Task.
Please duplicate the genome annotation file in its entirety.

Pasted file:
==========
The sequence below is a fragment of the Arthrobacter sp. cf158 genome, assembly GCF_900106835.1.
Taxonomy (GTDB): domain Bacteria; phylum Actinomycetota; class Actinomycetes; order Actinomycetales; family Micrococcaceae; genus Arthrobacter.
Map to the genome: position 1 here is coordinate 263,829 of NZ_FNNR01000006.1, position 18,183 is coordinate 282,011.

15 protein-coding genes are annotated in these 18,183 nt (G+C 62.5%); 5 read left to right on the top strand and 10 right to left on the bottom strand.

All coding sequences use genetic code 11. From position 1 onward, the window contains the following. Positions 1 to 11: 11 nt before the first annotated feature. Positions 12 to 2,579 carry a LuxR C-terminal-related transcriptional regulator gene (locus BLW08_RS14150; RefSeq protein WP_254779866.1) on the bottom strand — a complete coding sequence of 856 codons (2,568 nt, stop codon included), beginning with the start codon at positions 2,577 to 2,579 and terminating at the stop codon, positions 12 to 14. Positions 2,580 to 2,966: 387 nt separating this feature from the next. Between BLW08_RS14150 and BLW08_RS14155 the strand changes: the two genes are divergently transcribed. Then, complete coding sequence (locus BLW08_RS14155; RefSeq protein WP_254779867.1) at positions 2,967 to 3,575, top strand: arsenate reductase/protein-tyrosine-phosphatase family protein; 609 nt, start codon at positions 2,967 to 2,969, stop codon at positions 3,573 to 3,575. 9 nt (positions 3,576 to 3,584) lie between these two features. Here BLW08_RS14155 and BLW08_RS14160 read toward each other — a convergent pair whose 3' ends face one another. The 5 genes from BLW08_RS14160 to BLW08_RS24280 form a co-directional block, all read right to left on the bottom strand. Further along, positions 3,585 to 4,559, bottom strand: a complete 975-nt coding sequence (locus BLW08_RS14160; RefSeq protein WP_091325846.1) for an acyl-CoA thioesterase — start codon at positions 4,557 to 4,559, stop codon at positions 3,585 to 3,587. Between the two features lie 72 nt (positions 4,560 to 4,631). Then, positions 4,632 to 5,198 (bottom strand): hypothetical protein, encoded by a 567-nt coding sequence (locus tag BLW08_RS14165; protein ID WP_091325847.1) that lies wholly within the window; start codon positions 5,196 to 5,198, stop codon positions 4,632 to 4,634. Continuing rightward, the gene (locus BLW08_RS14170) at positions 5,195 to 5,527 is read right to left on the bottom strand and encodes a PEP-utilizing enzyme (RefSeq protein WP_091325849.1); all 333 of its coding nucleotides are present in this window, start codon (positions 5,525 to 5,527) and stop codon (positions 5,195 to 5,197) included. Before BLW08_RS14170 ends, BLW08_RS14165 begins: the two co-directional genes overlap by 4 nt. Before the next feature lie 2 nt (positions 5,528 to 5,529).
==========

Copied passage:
The sequence below is a fragment of the Arthrobacter sp. cf158 genome, assembly GCF_900106835.1.
Taxonomy (GTDB): domain Bacteria; phylum Actinomycetota; class Actinomycetes; order Actinomycetales; family Micrococcaceae; genus Arthrobacter.
Map to the genome: position 1 here is coordinate 263,829 of NZ_FNNR01000006.1, position 18,183 is coordinate 282,011.

15 protein-coding genes are annotated in these 18,183 nt (G+C 62.5%); 5 read left to right on the top strand and 10 right to left on the bottom strand.

All coding sequences use genetic code 11. From position 1 onward, the window contains the following. Positions 1 to 11: 11 nt before the first annotated feature. Positions 12 to 2,579 carry a LuxR C-terminal-related transcriptional regulator gene (locus BLW08_RS14150; RefSeq protein WP_254779866.1) on the bottom strand — a complete coding sequence of 856 codons (2,568 nt, stop codon included), beginning with the start codon at positions 2,577 to 2,579 and terminating at the stop codon, positions 12 to 14. Positions 2,580 to 2,966: 387 nt separating this feature from the next. Between BLW08_RS14150 and BLW08_RS14155 the strand changes: the two genes are divergently transcribed. Then, complete coding sequence (locus BLW08_RS14155; RefSeq protein WP_254779867.1) at positions 2,967 to 3,575, top strand: arsenate reductase/protein-tyrosine-phosphatase family protein; 609 nt, start codon at positions 2,967 to 2,969, stop codon at positions 3,573 to 3,575. 9 nt (positions 3,576 to 3,584) lie between these two features. Here BLW08_RS14155 and BLW08_RS14160 read toward each other — a convergent pair whose 3' ends face one another. The 5 genes from BLW08_RS14160 to BLW08_RS24280 form a co-directional block, all read right to left on the bottom strand. Further along, positions 3,585 to 4,559, bottom strand: a complete 975-nt coding sequence (locus BLW08_RS14160; RefSeq protein WP_091325846.1) for an acyl-CoA thioesterase — start codon at positions 4,557 to 4,559, stop codon at positions 3,585 to 3,587. Between the two features lie 72 nt (positions 4,560 to 4,631). Then, positions 4,632 to 5,198 (bottom strand): hypothetical protein, encoded by a 567-nt coding sequence (locus tag BLW08_RS14165; protein ID WP_091325847.1) that lies wholly within the window; start codon positions 5,196 to 5,198, stop codon positions 4,632 to 4,634. Continuing rightward, the gene (locus BLW08_RS14170) at positions 5,195 to 5,527 is read right to left on the bottom strand and encodes a PEP-utilizing enzyme (RefSeq protein WP_091325849.1); all 333 of its coding nucleotides are present in this window, start codon (positions 5,525 to 5,527) and stop codon (positions 5,195 to 5,197) included. Before BLW08_RS14170 ends, BLW08_RS14165 begins: the two co-directional genes overlap by 4 nt. Before the next feature lie 2 nt (positions 5,528 to 5,529).